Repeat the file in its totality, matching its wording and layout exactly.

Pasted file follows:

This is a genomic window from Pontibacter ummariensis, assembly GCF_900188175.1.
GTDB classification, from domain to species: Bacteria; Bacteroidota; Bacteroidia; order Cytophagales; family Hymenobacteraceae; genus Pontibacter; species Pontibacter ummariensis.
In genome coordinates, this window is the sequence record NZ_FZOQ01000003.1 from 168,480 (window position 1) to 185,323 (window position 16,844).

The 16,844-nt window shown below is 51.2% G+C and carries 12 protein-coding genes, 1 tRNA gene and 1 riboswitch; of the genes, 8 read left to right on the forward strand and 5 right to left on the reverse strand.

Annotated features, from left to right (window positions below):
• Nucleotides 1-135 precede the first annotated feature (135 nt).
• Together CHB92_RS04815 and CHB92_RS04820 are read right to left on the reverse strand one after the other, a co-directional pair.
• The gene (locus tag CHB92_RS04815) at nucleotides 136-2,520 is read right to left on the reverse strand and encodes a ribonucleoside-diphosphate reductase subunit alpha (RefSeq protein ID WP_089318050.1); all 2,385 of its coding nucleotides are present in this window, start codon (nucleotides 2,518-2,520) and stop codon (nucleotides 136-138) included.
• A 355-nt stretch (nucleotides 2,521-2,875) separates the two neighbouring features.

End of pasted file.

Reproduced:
This is a genomic window from Pontibacter ummariensis, assembly GCF_900188175.1.
GTDB classification, from domain to species: Bacteria; Bacteroidota; Bacteroidia; order Cytophagales; family Hymenobacteraceae; genus Pontibacter; species Pontibacter ummariensis.
In genome coordinates, this window is the sequence record NZ_FZOQ01000003.1 from 168,480 (window position 1) to 185,323 (window position 16,844).

The 16,844-nt window shown below is 51.2% G+C and carries 12 protein-coding genes, 1 tRNA gene and 1 riboswitch; of the genes, 8 read left to right on the forward strand and 5 right to left on the reverse strand.

Annotated features, from left to right (window positions below):
• Nucleotides 1-135 precede the first annotated feature (135 nt).
• Together CHB92_RS04815 and CHB92_RS04820 are read right to left on the reverse strand one after the other, a co-directional pair.
• The gene (locus tag CHB92_RS04815) at nucleotides 136-2,520 is read right to left on the reverse strand and encodes a ribonucleoside-diphosphate reductase subunit alpha (RefSeq protein ID WP_089318050.1); all 2,385 of its coding nucleotides are present in this window, start codon (nucleotides 2,518-2,520) and stop codon (nucleotides 136-138) included.
• A 355-nt stretch (nucleotides 2,521-2,875) separates the two neighbouring features.